End of Term Evaluation “Humanitarian Aid for Victims of the Food Crisis in Zimbabwe”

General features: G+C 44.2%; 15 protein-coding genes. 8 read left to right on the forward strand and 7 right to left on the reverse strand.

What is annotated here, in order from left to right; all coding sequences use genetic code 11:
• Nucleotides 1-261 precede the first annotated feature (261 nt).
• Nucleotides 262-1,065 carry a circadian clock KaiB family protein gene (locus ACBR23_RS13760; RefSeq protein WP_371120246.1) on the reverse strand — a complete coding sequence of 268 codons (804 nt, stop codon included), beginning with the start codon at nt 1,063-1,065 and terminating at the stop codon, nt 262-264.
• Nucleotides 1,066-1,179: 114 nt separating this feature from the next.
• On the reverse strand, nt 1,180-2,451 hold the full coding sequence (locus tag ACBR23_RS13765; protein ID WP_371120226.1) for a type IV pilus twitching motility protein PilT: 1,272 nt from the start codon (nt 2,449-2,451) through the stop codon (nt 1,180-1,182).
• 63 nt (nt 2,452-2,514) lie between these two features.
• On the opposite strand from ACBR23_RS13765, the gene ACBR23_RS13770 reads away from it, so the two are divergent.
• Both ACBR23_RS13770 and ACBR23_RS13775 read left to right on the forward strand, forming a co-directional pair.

Background The aim of the LDS Project is to contribute towards the alleviation of immediate hunger and to mitigate against the effects of food insecurity and HIV/AIDS for PLWHAs in the district through the provision of food aid. Purpose/Objective The purpose of the evaluation was to assess results achieved and lessons learnt in the endeavor aforementioned. Findings of this evaluation were to be used to inform long term interventions of the LDS and its partnerships. The focus of the LDS project was Zimbabwe. Methodology A methodology employed included participatory and Gender sensitive approaches. The methodology included a desk review of documents and project site visits. Data collection methods used were Direct Structured Observation, Semi-structured interviews, Questionnaires, Triangulation, Focus Group Discussions, Understanding Processes and Change tool, Use of Vernacular Language, Meetings and Briefings, and Secondary Data Sources. Key Findings Key findings were that the project managed to identify the correct target group of people that really needed assistance in the community. Qualification was based on one’s status, which was clearly articulated according to the set WHO guidelines. This selection system was deemed to be transparent and fair by all those spoken to during the evaluation process. Also, the partnership or linkage with the Ministry of Health and Child Welfare under this project was very strategic for LDS and ensured that the right people were targeted. Several benefits accrued to the PLWHA during the life span of the project. These include drug compliance, low death rate during the project period, reduced malnutrition amongst PLWHAs, weight gain and a peace of mind. The number of clients that visited the voluntary counseling and testing centres shot-up during the project period as people witnessed the benefits of the project to the PLWHAs. There was also an increased awareness of HIV and AIDS issues within the community. Further, internal project management processes employed by LDS were very effective and all respondents indicated that the just ended project was much more effective than its predecessor. Beneficiaries and nursing staff commended the mobilization process and the close cooperation between LDS and other stakeholders in as far as the project was concerned. All food commodities were properly accounted for. There were minimal losses experienced and these were properly documented. LDS had three field monitors covering the district and this resulted in better coverage and immediate support to the clinic staff and beneficiaries. The response time was immediate. The project inception workshop that was conducted by LDS at the beginning of the project greatly assisted in conscientizing the stakeholders in understanding their individual roles and how they would contribute to the success of the project. As part of the post recovery strategy, LDS sensitized the PLWHAs to start their own income generating projects (IGP). Recommendations Recommendations were that all programming aspects of the project, especially key objectives, must have a budget to support the key activities or actions that need to be done in order to achieve that objective. Key objectives must also be clearly articulated in the project proposal with activities to be undertaken there under. Functional project management and monitoring systems need to be enhanced. Coordination with other critical stakeholders must be enhanced at all levels of the project and not only at management level. Post recovery activities must be properly planned with initial start-up capital so that they are properly grounded. Critical recovery projects of this nature should cover periods of the year when the population is most vulnerable. There is need to timely monitor and evaluate such projects so as to derive maximum benefits from such exercises – midterm evaluations give partners opportunities to adjust or correct any anomalies identified whilst end term project evaluations benefit from the responses of the majority of respondents. There is also the dilemma of leaving too much responsibility to the implementing partner by the donor – a balance needs to be reached where the donor provides support and also monitor whether the expected results are being achieved. Comments from NCA (if any) – none.